So in summary, yes, you need to trust what you hear and if you don't have faith in your monitoring then you should probably look and rectifying that. If nothing else, use good quality headphones to judge tonality and speakers for imaging.

Cheers,


Paavo.
HarBal
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Re: learning to trust my ears not my eyes

Postby mxomtk2k » Mon Nov 23, 2009 5:14 pm

Paavo,

Thanks for the reply, It makes sence for sure and I think I have always known that but when you already doubt your own ability it is easy to find an excuse anywhere :) There is no doubt that using Harbal has opened my ears AND my eyes in a way I never though possible and thats a skill you can take to the bank.
On monitoring, I noticed on a few older posts you recommended Dynaudio BM5a monitors. I am planning on getting new monitors in the next week or two as I only have Behringer Truth monitors which, have served their purpose, but are not detailed enough. I can get a pair for round $2000 which I think seems reasonible but I wondered if there was anything else I should consider. I can stretch to round $2500. I have a smallish room that will be treated soon too and I mix a wide range of styles from classical to death metal and everthing in between.

Thanks for your time,

Nigel Mauchline.
mix-o-matic 2000
mxomtk2k
 
Posts: 15
Joined: Sun Jul 26, 2009 7:06 pm
Location: Wanganui, New Zealand.

Re: learning to trust my ears not my eyes

Postby HarBal » Mon Nov 23, 2009 5:59 pm

I recommended Dynaudio BM5a monitors (it was someone elses query about them) on the strength of the drivers they make and the reviews I read about them. I haven't heard them myself personally, so I can't give my own opinion of them.

As a general rule, I'd suggest looking at the specs for the speakers your thinking of getting and check the crossover frequency and the woofer driver size (assuming typical two way monitor design). The crossover frequency should be as low as practically possible (around 2kHz) and the woofer no bigger than 8 inch (if you need extra bass extension look into a separate sub woofer).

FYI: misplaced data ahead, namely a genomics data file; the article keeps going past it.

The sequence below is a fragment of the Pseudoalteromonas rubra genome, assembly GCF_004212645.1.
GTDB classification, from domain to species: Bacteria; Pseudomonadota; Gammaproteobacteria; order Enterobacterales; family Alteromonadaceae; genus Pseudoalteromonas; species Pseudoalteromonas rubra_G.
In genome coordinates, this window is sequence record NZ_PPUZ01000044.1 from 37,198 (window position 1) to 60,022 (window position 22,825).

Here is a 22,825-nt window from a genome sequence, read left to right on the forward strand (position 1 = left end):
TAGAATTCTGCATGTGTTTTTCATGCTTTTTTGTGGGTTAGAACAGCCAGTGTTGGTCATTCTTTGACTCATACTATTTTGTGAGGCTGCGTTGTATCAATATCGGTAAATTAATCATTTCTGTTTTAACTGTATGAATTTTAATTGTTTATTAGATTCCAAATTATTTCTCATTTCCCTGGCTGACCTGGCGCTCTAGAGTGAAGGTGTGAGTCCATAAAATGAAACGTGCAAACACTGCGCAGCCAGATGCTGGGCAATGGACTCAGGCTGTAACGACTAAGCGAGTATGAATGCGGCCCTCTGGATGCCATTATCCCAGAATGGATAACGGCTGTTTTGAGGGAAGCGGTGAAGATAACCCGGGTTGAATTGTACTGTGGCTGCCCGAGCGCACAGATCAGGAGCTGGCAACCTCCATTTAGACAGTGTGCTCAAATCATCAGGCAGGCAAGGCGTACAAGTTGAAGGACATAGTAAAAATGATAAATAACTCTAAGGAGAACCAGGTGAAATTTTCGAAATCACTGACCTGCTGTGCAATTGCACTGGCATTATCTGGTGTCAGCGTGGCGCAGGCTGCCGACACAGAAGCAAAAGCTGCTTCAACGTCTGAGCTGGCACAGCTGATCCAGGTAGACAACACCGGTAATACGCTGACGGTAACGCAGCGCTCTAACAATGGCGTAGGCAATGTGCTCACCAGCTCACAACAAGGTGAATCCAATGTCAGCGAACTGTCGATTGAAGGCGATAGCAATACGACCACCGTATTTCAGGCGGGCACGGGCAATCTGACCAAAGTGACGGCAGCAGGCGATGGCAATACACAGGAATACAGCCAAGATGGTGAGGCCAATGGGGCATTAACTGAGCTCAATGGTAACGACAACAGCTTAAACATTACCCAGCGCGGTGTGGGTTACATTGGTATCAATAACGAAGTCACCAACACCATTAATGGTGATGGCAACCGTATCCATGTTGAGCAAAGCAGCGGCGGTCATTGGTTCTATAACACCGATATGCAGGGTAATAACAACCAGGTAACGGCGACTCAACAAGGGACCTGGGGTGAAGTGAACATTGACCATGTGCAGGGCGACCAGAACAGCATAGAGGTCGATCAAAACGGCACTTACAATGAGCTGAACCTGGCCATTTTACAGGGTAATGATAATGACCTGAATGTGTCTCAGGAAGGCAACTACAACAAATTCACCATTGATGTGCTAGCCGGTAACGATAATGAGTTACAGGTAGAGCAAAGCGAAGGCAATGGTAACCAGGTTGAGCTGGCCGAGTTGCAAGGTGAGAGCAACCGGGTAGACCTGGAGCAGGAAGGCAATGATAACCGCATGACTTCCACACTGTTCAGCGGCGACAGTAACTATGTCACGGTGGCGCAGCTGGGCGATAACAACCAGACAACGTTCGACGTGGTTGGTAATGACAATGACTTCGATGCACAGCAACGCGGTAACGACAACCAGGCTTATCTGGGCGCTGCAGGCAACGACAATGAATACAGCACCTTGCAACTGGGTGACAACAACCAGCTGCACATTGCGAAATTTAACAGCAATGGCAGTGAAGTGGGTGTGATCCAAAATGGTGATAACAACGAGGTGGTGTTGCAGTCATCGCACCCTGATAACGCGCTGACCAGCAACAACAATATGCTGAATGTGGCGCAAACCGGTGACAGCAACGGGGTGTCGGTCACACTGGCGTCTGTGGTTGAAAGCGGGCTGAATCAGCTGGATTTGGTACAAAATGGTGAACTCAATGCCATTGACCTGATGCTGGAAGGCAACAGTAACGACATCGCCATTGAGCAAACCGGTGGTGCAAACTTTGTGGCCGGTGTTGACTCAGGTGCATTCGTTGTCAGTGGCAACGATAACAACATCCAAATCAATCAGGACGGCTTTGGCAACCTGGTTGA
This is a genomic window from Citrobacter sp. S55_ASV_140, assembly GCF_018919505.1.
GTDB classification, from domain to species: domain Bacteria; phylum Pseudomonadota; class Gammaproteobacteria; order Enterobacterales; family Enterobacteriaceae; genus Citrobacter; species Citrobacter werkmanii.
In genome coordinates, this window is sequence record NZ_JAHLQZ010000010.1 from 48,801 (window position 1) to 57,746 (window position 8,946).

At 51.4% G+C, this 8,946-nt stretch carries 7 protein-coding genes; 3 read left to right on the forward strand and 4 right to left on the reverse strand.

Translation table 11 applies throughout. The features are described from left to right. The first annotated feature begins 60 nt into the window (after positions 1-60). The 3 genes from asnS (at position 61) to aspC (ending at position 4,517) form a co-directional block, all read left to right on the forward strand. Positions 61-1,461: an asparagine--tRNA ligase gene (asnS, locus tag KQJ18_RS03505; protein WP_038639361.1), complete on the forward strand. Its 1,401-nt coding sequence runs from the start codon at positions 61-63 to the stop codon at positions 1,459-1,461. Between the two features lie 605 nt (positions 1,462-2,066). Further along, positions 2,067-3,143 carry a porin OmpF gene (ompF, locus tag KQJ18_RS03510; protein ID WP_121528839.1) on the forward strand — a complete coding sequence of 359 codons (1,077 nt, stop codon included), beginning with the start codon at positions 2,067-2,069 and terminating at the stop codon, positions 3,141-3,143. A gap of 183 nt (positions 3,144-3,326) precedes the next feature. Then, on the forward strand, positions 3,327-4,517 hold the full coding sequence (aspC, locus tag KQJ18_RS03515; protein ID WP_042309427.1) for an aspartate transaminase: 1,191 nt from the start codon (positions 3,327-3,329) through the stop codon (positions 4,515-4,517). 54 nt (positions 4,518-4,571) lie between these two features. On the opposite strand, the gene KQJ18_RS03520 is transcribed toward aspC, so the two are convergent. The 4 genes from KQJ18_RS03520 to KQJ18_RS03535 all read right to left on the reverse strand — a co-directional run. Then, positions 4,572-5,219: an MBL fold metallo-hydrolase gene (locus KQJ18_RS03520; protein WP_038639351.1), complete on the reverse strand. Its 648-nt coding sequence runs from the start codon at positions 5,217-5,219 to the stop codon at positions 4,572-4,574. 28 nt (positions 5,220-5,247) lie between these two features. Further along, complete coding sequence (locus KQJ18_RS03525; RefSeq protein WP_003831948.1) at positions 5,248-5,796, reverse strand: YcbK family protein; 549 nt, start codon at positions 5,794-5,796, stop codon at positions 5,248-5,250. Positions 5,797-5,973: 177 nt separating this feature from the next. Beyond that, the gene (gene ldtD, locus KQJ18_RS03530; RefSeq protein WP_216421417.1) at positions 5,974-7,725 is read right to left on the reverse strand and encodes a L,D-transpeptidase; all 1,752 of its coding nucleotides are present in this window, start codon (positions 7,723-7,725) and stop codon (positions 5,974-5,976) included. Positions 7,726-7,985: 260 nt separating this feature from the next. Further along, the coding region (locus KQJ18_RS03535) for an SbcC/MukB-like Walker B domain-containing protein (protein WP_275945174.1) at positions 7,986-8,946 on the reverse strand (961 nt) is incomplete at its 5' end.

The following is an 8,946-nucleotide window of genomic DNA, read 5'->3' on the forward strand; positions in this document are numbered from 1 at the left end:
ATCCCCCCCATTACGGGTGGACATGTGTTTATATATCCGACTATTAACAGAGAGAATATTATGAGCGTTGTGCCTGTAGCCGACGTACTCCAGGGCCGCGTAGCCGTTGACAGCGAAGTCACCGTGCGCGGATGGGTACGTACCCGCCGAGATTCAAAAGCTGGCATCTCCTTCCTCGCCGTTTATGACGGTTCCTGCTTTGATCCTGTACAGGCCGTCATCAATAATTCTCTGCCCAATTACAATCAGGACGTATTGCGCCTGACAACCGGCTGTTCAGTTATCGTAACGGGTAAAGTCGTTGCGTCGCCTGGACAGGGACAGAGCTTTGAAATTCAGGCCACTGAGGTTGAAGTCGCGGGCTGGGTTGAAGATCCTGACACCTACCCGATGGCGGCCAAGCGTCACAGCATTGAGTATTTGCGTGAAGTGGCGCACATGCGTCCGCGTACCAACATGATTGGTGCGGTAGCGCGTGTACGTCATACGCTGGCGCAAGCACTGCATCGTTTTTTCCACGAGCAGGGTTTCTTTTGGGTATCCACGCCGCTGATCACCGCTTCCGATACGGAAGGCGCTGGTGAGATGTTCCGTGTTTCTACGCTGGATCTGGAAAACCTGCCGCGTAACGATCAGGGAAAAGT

The reason for both those suggestions has to do with dispersion. Whilst you may have two way speaker systems with higher crossover frequencies and larger woofers that have great looking on axis frequency response a problem arises because of what happens off axis. Larger drivers generally have a more beaming polar radiation pattern at higher frequencies than smaller ones, which makes large woofers not very good at wide dispersion of upper-mid-range energy. At the same frequency the tweeter has very good dispersion, so the net effect of a too high crossover and/or too large a woofer (in a two way system) is a region in the mid-range where dispersion is weak compared with other regions. Put such a system into a typical room and it will sound mid-range light as a consequence.

In my view, the dispersion characteristics of a loudspeaker are far more important than on axis frequency response, yet it is something rarely comprehensively measured or documented, I guess partly out of the difficulty in actually measuring and presenting that data.

The only other advice I'd give is don't be put off by something if it doesn't have a huge price tag. Judge it strictly by the quality of the sound you hear. Take a reference CD with you that has a collection of your favourite well recorded pieces and play them back on a variety of systems and then decide which works best for you. If you have to visit a number of different shops try and take note of the environment you are listening to them in to try, as best you can, to factor in what that might be doing to the sound you hear here as opposed to another place you visited.

Cheers,


Paavo.
HarBal
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Posts: 761
Joined: Mon Apr 19, 2004 8:18 pm